I’m about to depart Australia for the journey of a lifetime. I’m going to be walking the Camino de Santiago – an 800 km pilgrimage from the border of France across Spain. It will take a little over one month with daily stops along the way in different cities, towns and villages. Each night will be spent in a new location, making ‘home’ as I know it, the backpack I carry with a few possessions.

Each year, hundreds of thousands of pilgrims from around the world hear the Camino’s call. They typically start their journey in one of the five locations depending on which route they wish to take, but the ending is always the same: the Cathedral of Santiago de Compostela.

According to documented history, and the subject of debate, Saint James the Great, one of the Twelve Apostles of Jesus, is buried at this cathedral. This is where the Camino de Santiago, which translates to “The Way of Saint James” gets its name. So the Camino is definitely religious in its roots, but there are many reasons why people walk it.

My understanding is that all pilgrims are seekers. You don’t decide to walk hundreds of kilometres on a whim. There’s something one is seeking to attain. That could be to test themselves physically; to connect with their faith or spirituality; to see a different side of the world; or to have both time and space away from their regular lives. The mythos around the Camino is that you don’t just arrive at physical destinations. Pilgrims carry questions, concerns, and burdens that are resolved along their journey.

This is the plot of the book, Rebirth: A Fable of Love, Forgiveness, and Following Your Heart by Kamal Ravikant which is my favourite piece of media related to the Camino. Kamal recounts his experience of walking following the loss of his father and also gives insight into other pilgrims’ stories. From everything I read, watched, and the conversations I’ve had with past pilgrims, it’s clear that whatever the reason for starting the Camino, one comes back a different person.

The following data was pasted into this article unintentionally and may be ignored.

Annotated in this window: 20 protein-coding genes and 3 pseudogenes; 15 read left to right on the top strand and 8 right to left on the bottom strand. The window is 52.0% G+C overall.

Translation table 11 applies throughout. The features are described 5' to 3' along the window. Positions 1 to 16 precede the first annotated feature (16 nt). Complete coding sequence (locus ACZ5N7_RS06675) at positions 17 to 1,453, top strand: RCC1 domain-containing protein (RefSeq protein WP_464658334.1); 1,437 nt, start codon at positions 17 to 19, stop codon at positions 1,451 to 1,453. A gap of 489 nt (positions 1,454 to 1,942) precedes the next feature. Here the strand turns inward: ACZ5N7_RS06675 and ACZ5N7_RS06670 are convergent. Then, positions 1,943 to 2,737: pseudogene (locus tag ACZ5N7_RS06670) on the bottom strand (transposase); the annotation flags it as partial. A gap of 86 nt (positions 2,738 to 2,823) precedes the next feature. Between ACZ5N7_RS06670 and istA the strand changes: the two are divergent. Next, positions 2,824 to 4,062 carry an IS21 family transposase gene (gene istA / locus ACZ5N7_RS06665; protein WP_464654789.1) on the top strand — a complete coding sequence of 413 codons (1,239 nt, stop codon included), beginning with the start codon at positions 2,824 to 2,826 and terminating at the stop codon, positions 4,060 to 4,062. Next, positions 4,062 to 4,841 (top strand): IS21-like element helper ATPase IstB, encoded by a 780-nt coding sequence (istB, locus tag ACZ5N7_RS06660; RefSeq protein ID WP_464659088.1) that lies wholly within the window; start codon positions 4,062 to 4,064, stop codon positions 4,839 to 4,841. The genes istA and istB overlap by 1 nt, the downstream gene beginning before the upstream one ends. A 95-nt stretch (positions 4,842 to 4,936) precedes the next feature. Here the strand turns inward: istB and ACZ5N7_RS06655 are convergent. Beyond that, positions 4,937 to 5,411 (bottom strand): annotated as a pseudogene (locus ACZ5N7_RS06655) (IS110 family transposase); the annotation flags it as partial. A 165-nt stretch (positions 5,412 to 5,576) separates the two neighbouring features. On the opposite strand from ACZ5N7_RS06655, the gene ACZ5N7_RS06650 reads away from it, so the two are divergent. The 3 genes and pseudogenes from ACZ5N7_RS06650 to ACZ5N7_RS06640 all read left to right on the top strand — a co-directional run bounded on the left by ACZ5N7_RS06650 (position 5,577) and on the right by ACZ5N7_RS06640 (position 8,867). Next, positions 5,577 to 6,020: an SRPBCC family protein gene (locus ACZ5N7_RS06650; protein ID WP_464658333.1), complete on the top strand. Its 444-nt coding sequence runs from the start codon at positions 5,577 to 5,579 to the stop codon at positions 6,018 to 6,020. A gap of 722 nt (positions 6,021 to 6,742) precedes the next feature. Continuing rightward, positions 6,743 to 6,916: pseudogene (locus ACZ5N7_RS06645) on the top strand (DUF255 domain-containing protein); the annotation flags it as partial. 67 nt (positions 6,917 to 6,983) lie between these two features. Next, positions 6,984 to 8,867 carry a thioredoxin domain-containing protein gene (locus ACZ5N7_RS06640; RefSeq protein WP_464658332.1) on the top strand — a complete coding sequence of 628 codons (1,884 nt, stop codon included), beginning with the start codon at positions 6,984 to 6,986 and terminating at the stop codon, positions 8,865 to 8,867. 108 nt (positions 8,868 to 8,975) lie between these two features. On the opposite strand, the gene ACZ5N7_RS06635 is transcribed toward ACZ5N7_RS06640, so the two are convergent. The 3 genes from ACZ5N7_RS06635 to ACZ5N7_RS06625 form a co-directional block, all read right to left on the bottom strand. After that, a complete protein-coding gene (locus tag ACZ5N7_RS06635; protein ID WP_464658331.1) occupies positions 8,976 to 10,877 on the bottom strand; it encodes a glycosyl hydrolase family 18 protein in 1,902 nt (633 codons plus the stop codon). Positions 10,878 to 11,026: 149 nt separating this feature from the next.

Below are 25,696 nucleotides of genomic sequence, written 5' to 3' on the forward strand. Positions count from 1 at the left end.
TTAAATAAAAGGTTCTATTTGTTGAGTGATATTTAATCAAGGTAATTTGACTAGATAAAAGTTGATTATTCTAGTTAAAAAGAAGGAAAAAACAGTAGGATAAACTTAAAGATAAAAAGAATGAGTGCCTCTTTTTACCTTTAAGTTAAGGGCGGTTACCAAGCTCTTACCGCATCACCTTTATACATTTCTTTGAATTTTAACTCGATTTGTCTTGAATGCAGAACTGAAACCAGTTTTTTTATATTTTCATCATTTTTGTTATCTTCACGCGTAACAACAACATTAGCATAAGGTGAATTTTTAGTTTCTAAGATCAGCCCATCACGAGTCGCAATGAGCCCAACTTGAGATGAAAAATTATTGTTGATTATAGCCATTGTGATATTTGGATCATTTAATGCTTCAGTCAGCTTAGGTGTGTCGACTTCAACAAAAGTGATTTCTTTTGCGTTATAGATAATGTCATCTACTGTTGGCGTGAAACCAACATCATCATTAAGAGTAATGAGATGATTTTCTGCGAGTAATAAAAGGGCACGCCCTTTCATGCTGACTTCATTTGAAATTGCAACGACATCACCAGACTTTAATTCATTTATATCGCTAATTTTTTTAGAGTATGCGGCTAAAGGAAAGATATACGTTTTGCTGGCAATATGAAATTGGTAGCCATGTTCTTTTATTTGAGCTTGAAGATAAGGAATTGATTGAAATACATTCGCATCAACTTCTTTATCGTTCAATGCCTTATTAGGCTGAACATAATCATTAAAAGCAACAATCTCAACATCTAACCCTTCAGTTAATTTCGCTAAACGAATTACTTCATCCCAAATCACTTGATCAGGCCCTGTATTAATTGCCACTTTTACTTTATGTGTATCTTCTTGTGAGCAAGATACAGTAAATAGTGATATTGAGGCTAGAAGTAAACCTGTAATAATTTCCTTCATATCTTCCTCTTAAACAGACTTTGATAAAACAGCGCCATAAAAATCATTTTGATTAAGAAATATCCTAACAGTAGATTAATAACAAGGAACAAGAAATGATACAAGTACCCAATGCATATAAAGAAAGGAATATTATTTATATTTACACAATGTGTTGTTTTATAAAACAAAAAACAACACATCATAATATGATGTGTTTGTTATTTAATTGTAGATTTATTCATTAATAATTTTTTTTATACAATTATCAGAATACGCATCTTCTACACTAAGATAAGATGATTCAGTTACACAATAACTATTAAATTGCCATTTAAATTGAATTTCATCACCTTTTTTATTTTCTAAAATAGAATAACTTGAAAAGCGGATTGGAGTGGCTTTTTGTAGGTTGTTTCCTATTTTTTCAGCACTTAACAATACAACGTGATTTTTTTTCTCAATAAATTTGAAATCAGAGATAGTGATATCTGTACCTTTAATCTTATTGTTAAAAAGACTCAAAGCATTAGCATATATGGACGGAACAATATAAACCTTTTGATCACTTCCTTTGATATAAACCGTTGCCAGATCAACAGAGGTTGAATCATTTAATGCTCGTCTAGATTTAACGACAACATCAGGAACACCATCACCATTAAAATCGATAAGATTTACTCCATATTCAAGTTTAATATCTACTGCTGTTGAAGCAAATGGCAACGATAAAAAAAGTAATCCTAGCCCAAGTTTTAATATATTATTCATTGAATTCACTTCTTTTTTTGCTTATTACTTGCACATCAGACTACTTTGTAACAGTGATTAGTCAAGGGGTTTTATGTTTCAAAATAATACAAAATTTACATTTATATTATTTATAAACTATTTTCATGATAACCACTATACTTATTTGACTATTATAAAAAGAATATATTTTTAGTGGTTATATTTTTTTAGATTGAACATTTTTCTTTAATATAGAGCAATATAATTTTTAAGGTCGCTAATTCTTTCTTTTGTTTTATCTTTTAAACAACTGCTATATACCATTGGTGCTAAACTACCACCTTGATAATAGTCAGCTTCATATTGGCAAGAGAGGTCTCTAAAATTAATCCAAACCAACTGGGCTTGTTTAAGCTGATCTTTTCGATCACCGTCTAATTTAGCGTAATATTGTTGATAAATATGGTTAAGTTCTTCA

I’m an all-of-the-above person. When I entered my personal growth era in my twenties, I came across habits like journalling and meditation that I could pick up immediately. Then there were bigger bucket list items like travelling, which included doing the Camino. I loved weight training and valued its effect on my well-being. So although I had limited hiking experience, the Camino still had appeal for the sheer challenge it presented.

I got closer to the Camino at the end of my twenties when I did the Everest Base Camp trek. This was inspired by the documentary, Sherpa and cemented my intentions of one day heading to Europe. Nepal was both breathtaking in scenery and in a huffing and puffing kind of way. I didn’t train enough and paid the price. My trek was cut short 3 hours from Base Camp, but I still got a lot from the experience. I learned the truth in the cliche: it’s about the journey, not the destination.

I knew I would walk the Camino, just not when. With the financial and time commitments, it’s a huge trip to organise. At various times I pitched the idea to different friends including one I had met online who lived in the United States. They all liked the idea, but couldn’t give me more than a maybe. So it was up to me to keep the dream alive. I printed an appealing Camino image (from Google), stuck it on my desk at work and opened a new savings account titled Camino Cash. These were my little daily reminders that I was working towards something.


As I returned from Mt Everest, which involved navigating over rocks daily, things back home got rocky, too. My personal life got hit by an avalanche: I lost my job and was diagnosed with ADHD at 30. The good news was that all the work in my twenties had set me up to be rather resilient. I slowly got back on my feet – getting a new job, learning everything I could about ADHD, and eventually making the decision to study to become a counsellor. Life was better, but also busy, pushing my dream on the horizon even further back.

Oh. Then that pandemic thing happened.

Another avalanche – but this one wiped out the world as we know it. Everything came apart – I lost my job and endured the longest lockdowns in the country. However, I’m both lucky and grateful to report that out of the rubble, I was able to build an even better life.